The plaintiff sought to have declared invalid an increase in valuation assessed against its property by the board of tax review of the defendant town of Hamden. It also sought to enjoin the board from increasing the assessed valuation of its property. The state tax commissioner, pursuant to his statutory ( 12-117) authority to do so "for due cause shown," had granted the board an extension of time to amend the Hamden assessment list. The plaintiff claimed that the extension, sought by the board "for reasons beyond our control," was invalid and that consequently the board was without jurisdiction to make the increased assessment under that extension. On appeal by the plaintiff from a judgment for the defendant, held: 1. Since the tax commissioner is entitled to be heard in an action for a declaratory judgment defining his statutory authority to grant extensions of time to boards of tax review, and he not having been made a party here, the plaintiff's declaratory judgment action had to fail. 2. Since the plaintiff offered no evidence to show that the words, "for reasons beyond our control," did not constitute "due cause" under 12-117 and that the tax commissioner abused his discretion by failing to comply with 12-117, the trial court did not err in refusing to grant the plaintiff the injunctive relief it sought.
Argued November 7, 1973
Decided December 4, 1973
Action for an injunction to enjoin the board of tax review of the defendant town from increasing the valuation of the plaintiff's property, for a declaratory judgment as to the validity of the action of the board in increasing the valuation of its property and for other relief, brought to the Court of Common Pleas in New Haven County and tried to the court, Sponzo, J.; judgment for the defendant and appeal by the plaintiff. No error.
The appellant filed a motion for reargument which was denied.
Marc A. Wallman, with whom, on the brief, was Steven R. Rolnick, for the appellant (plaintiff).
Henry W. O'Brien, for the appellee (defendant).
This is an appeal from a judgment of the Court of Common Pleas denying the request of the plaintiff for a declaratory judgment and for injunctive relief against the defendant town of Hamden in connection with an increased tax assessment against the plaintiff on the list of 1971 and the collection from the plaintiff of certain taxes claimed to be due on July 1, 1972. The issues raised by the assignment of errors, which attacked only the court's conclusions and the overruling of the plaintiff's claims of law, are (1) whether an extension of time granted by the state tax commissioner to the Hamden board of tax review under 12-117 of the General Statutes to complete its duties was valid and (2) assuming such extension invalid whether 12-115 gave the board of tax review authority to add to the plaintiff's assessment list property previously "omitted."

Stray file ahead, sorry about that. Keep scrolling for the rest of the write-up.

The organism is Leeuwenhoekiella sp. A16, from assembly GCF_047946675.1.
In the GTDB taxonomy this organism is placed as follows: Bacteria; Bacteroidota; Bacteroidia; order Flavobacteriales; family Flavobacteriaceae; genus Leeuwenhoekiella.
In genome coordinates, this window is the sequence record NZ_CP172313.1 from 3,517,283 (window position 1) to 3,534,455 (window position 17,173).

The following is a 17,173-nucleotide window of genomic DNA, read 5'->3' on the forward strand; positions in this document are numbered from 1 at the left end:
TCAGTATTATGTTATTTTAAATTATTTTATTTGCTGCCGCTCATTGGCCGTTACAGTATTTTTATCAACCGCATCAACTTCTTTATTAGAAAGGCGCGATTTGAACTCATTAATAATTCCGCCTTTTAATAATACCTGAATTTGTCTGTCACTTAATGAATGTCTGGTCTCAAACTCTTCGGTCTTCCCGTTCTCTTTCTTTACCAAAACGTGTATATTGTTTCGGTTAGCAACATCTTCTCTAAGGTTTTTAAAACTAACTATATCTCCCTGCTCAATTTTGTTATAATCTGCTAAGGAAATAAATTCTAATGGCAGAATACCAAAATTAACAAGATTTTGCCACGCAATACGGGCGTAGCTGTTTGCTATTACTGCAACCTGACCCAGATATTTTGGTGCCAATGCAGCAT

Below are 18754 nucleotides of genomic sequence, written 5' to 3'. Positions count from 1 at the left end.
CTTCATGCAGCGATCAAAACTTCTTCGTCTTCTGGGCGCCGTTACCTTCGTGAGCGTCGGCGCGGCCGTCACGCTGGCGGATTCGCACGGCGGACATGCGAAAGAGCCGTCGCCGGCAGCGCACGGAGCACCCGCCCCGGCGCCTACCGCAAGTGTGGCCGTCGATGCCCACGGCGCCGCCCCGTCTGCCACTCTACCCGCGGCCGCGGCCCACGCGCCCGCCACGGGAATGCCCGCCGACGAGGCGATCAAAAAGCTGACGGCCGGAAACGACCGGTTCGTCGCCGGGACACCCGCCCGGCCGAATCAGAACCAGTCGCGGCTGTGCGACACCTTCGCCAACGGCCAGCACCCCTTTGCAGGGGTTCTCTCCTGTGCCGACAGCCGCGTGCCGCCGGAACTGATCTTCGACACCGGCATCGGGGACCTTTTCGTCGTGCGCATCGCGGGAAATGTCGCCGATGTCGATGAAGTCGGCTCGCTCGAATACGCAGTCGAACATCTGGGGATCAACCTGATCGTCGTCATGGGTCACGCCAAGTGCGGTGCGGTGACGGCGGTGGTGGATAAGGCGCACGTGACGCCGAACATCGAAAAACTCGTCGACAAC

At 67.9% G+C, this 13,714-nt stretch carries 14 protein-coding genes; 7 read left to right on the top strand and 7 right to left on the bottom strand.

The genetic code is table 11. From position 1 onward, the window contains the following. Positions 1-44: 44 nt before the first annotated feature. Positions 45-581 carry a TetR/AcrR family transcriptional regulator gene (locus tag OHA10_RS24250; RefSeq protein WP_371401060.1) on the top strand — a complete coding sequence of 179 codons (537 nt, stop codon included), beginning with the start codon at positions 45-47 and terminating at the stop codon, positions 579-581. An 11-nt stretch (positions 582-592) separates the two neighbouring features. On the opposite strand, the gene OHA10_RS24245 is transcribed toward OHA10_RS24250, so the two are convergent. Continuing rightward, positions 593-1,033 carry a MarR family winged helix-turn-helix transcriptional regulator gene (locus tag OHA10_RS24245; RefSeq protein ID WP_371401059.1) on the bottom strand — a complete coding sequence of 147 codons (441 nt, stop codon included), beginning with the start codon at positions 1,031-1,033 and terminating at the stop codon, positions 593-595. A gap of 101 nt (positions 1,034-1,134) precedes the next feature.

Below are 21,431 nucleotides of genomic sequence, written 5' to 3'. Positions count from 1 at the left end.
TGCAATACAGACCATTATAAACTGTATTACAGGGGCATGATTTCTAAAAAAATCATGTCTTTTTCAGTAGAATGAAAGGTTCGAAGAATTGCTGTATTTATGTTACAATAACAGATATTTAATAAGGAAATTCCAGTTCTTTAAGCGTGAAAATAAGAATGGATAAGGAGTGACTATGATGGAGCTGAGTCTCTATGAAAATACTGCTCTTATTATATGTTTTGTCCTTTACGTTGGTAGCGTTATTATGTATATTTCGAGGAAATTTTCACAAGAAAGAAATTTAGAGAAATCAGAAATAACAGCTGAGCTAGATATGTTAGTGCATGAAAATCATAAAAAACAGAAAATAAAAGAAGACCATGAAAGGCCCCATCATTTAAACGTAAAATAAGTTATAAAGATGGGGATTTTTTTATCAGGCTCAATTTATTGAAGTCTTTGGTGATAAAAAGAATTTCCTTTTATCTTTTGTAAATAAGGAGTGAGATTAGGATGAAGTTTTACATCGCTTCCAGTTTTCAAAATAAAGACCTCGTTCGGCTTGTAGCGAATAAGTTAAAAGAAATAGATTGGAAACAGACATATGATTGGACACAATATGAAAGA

The facts, as stipulated by the parties, are as follows: On March 13, 1972, the board of tax review, an administrative agency of the defendant town of Hamden, notified the plaintiff by letter that it was contemplating adding certain property to the plaintiff's assessment list pursuant to 12-111 of the General Statutes. On April 4, 1972, the plaintiff was advised by letter that, pursuant to such notification, the board had increased the assessment of the plaintiff's property by $401,510. Under 12-110 sessions of the board of tax review may be held "not later than the last business day of February, on or before which date such board shall complete the duties imposed upon it." On February 14, 1972, the board of tax review submitted to the state tax commissioner a written request for an extension of time to complete its duties "for reasons beyond our control" (emphasis added), pursuant to 12-117, and on February 16, 1972, the state tax commissioner sent a letter to the board of tax review "purporting to grant" such extension of time. As of January 31, 1972, the Hamden tax assessor had compiled an assessment list for the plaintiff's property but the defendant town of Hamden is requiring the plaintiff to pay an increased amount of taxes based upon the action of the board of tax review in increasing the assessment list as described above.
Section 12-111 provides, in relevant part, that "before proceeding to increase the list of any person . . . it shall mail to him, postage paid, at least one week before making such increase . . . a written or printed notice addressed to him at the town in which he resides, to appear before such board and show cause why such increase . . .should not be made."